I am not worried about people hacking my actual gates because I’ve posted all this. My gates exist to keep honest people from snooping and whatnot. There are many ways a motivated criminal could get access easier than hacking my gates via this system.

Future iterations will mostly probably be changes to the iOS app. My kid is working on some kind of iOS Widget support so you don’t have to fully open the app. We have Shortcut support now, too. We may add an Apple Watch widget, too. So if you’re interested in how to do those things, keep an eye on his github repo and/or ask here.

Oh, and as for the “why IFTTT?” Because I’m lazy and coding time properly isn’t trivial. But that’s a thing that IFTTT actually does really well. DST has always just happened properly, etc. And there’s a web interface if I want to disable the schedules completely for any reason. That is also why it was easier to limit “skipcommand” to a single digit. If I need to disable the gate for anything longer than that, well, I can just go turn off IFTTT.

And I mentioned it in an earlier post, but I want to mention it again: the ACTUAL PHYSICAL GATE STATUS is NOT being reported in this system. What is being reported is ONLY what THIS SYSTEM is telling the gate to do. If any other controllers are also controlling the gate (it’s common to “stack” various other controllers on the gate contactor wires), this system will NOT report when one of those is overriding and opening a gate that this system thinks is closed. I’ve been tempted to add support for this, but never done it. I’d welcome it as a contribution, certainly.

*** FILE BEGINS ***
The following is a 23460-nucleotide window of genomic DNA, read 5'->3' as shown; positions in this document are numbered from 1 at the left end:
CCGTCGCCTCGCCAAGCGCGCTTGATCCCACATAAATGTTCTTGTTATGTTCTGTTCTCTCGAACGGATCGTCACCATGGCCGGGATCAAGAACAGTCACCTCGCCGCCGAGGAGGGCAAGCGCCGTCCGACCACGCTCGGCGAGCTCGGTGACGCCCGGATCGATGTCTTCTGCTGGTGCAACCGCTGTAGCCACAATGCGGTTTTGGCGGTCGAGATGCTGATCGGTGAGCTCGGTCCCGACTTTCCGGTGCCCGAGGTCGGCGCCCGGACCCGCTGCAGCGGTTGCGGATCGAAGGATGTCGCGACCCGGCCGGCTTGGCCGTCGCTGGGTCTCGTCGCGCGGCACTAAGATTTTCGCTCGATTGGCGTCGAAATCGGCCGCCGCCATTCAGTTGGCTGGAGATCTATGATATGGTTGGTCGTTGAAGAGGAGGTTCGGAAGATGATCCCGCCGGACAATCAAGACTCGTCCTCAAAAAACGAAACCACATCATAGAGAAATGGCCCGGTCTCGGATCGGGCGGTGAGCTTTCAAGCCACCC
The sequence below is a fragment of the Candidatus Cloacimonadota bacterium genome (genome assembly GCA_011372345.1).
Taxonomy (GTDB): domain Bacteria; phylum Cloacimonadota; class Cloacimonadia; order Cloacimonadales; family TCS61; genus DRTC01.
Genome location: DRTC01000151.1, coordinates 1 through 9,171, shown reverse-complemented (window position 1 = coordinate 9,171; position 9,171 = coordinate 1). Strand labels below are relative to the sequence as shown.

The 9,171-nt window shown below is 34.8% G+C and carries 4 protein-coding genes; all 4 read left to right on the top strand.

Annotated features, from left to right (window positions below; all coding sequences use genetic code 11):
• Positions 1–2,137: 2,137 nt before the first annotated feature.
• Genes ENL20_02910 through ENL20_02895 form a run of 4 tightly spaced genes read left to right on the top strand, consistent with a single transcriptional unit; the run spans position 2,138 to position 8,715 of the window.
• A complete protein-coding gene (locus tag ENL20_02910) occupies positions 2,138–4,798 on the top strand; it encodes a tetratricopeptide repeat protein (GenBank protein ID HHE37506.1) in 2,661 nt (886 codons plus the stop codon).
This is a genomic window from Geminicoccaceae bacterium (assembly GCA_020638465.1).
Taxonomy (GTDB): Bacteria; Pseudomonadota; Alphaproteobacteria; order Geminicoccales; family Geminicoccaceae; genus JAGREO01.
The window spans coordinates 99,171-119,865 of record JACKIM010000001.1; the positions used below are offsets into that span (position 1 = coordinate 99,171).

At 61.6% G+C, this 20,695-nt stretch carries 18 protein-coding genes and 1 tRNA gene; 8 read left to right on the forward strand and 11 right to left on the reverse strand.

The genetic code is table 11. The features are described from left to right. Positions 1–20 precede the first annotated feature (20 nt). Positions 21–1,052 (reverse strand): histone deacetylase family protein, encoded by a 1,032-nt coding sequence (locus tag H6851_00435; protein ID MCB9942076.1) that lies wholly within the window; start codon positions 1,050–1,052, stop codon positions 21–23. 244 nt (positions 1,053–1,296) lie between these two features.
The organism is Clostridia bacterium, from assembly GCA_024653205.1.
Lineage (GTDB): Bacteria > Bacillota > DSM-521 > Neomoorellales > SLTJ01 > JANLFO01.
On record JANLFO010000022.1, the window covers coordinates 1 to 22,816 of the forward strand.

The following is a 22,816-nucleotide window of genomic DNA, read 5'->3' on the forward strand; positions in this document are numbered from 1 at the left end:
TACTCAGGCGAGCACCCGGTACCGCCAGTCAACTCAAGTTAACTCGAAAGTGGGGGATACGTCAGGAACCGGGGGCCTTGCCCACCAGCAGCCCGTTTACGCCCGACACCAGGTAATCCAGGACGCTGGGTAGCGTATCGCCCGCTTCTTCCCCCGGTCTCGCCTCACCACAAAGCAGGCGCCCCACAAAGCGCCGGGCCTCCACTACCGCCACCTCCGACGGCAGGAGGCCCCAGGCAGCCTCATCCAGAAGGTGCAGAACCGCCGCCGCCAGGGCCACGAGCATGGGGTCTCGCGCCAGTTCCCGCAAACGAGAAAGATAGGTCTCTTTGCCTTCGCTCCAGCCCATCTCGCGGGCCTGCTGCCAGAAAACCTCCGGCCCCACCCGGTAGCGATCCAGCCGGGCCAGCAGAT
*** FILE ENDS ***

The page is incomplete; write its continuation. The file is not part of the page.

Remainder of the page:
I’m probably forgetting something important, so just yell if you see something obvious missing.


Great writeup; a simple magnetic reed switch could be used to retrieve the actual gate position. We use these quite often when installing gate systems for customers for various uses.

1 Like

I think it’s even easier than that…I’m pretty sure there’s an interface on the gate control hardware upstream of mine that will give that info, I’ve just not looked into it. That’s the only way I’d even bother because adding wiring from my control box to the gate itself would be a big pain in the butt. I really don’t think I care, though. Short of a full failure, none of the upstream controllers I have ever do anything to hold the gate open anyway. I have a keypad that’s programmed with codes and I have a garage door fob thing, both of which just pulse the gate. And the most likely failure mode is to do nothing, which would just leave the gates closed anyway.

1 Like